Step 2: Expression of the Situation as a Rich Picture
The team created a rich picture (Figure 1) to depict the current situation.
Step 3a: Identification of the Relevant Systems
The idea for a communication system emerged, which was solidified by identifying symbols synonymous with communication in the rich picture. The specific items contributing to the communication system are circled in red in Figure 2.
After the team identified the communication system, the team evaluated the remaining items in the rich picture and decided that they would focus primarily on human interaction. The public’s interactions with the recycling program and the ODA and its stakeholder’s interactions with the public establishes the engagement system, circled in blue in Figure 2.
Step 3b: Answering Ulrich’s Boundary Questions
The team worked with the ODA’s director, Kim, to answer the set of 24 questions defined by Critical Systems Heuristics (CSH). This exercise was completed to help the team further understand the current situation (reference system), identify any existing conscious/unconscious judgments, and design an improved scenario based on how the team envisions the system to work (Ulrich & Reynolds, 2010). The questions are listed along with the answers for the two relevant systems in Table 2.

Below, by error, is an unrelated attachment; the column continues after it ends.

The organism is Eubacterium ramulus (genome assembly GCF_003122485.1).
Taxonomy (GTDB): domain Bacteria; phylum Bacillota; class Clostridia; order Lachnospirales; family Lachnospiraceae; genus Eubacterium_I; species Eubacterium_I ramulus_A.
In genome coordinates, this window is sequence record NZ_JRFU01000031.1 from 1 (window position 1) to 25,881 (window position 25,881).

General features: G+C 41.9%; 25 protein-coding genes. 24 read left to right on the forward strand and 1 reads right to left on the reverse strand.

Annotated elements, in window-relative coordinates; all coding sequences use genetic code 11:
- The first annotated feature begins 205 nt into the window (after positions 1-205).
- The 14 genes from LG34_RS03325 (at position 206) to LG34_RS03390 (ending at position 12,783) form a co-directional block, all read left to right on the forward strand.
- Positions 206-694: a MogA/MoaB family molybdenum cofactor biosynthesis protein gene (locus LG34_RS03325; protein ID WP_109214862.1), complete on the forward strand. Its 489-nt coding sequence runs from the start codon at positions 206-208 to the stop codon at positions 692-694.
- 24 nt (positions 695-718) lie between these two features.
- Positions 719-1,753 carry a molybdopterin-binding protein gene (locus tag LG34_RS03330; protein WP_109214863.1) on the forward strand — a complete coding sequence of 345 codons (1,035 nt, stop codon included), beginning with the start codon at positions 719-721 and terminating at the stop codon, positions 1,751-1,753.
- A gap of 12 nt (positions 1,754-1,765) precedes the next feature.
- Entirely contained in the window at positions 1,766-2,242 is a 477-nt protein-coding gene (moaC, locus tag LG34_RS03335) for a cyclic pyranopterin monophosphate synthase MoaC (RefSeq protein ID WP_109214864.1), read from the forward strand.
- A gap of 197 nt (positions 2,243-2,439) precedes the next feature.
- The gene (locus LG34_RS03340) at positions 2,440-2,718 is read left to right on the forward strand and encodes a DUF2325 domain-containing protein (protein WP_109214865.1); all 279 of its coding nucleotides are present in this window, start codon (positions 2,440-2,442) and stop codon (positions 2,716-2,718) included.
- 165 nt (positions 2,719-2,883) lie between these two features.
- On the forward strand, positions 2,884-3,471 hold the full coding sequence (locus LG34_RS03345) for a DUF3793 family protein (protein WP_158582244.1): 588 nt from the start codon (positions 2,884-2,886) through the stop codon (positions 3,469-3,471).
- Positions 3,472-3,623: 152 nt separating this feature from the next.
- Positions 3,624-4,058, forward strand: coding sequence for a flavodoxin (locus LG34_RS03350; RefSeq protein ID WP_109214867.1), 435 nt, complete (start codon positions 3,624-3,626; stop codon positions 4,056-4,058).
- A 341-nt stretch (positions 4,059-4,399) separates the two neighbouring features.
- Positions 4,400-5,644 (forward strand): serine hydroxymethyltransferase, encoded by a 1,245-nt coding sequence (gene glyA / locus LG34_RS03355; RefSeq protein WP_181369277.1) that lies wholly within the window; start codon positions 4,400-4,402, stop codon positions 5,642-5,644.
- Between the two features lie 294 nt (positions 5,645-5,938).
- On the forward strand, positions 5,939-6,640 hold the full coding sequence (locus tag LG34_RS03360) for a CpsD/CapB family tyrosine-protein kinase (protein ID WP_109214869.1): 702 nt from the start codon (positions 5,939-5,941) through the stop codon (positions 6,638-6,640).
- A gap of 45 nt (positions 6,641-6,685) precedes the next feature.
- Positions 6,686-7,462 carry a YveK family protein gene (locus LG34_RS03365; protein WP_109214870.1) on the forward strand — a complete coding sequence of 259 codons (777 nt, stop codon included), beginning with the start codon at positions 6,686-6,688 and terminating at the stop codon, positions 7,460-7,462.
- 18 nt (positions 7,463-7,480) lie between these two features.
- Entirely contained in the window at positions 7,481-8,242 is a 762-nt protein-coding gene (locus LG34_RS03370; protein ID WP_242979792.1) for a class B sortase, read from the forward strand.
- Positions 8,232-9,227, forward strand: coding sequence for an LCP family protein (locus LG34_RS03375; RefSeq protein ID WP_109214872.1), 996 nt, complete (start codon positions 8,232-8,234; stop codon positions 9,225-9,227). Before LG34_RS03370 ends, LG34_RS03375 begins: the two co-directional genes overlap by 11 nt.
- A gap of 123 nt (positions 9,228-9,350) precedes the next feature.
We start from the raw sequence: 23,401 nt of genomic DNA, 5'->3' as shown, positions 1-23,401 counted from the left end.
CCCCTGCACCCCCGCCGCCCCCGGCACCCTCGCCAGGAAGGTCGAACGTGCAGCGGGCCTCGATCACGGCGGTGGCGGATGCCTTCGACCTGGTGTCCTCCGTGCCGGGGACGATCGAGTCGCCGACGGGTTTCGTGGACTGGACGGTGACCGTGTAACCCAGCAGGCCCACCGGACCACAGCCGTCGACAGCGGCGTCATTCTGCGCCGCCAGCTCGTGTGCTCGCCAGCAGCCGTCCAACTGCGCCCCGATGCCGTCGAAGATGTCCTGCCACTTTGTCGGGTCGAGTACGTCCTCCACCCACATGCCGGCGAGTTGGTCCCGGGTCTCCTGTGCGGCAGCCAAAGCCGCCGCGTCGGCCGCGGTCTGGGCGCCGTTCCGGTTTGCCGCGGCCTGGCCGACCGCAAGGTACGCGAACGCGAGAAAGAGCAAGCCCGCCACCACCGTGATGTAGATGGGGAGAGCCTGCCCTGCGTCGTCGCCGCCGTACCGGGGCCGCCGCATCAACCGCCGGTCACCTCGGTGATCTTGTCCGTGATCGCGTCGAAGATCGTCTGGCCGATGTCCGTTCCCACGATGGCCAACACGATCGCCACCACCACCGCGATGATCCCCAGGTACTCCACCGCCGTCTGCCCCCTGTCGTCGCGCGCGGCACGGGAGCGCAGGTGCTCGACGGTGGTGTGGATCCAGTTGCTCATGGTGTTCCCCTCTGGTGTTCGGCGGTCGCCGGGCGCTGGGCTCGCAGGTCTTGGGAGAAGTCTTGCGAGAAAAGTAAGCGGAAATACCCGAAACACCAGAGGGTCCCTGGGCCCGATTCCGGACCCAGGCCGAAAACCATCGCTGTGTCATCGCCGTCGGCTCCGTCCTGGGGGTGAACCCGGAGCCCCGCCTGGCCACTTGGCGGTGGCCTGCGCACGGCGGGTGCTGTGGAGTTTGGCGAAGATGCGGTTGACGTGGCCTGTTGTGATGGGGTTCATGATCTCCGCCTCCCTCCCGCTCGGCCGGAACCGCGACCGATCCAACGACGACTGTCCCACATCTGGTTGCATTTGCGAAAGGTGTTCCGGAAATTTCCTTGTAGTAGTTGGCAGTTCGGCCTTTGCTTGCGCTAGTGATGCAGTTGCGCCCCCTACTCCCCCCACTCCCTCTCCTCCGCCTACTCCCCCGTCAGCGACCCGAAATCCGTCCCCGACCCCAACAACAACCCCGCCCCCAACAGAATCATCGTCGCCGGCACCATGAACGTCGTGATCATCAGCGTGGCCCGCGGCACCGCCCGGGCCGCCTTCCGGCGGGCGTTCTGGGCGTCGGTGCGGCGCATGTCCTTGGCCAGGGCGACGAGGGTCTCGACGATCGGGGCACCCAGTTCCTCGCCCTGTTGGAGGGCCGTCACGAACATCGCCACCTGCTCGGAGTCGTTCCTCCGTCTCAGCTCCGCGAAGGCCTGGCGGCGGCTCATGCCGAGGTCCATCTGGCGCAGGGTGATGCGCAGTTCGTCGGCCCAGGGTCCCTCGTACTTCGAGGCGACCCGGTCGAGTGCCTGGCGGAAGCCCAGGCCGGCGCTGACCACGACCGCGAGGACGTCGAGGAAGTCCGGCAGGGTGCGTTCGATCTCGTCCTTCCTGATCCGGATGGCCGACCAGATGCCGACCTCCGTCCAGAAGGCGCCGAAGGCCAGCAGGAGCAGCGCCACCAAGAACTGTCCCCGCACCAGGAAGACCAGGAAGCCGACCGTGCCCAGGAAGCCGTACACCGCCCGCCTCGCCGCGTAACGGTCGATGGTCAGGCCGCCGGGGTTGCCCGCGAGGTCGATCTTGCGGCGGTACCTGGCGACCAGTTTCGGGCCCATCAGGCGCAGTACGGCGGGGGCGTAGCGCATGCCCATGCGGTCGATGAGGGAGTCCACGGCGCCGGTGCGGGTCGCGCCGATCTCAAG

Step 3c: Root Definitions of the Relevant Systems
When defining the root definitions, the team applied the Customer, Actor, Transformation, Weltanschauung, Owner and Environment (CATWOE) approach developed by the INCOSE UK (Emes, et al., 2012). The goal was not only to describe what the system does, but also how and why it is important for the customers who benefit from the change in state, the actors that enable the transformation, the aspects that make the change meaningful and how it affects and can be affected by the environment (Williams & Hummelbrunner, 2010).
For the communication system, an effective distribution of knowledge was identified as the key transformation. This root definition for the Communication System, made up of Customers, Actors, Owner and Environment, is depicted in Figure 3.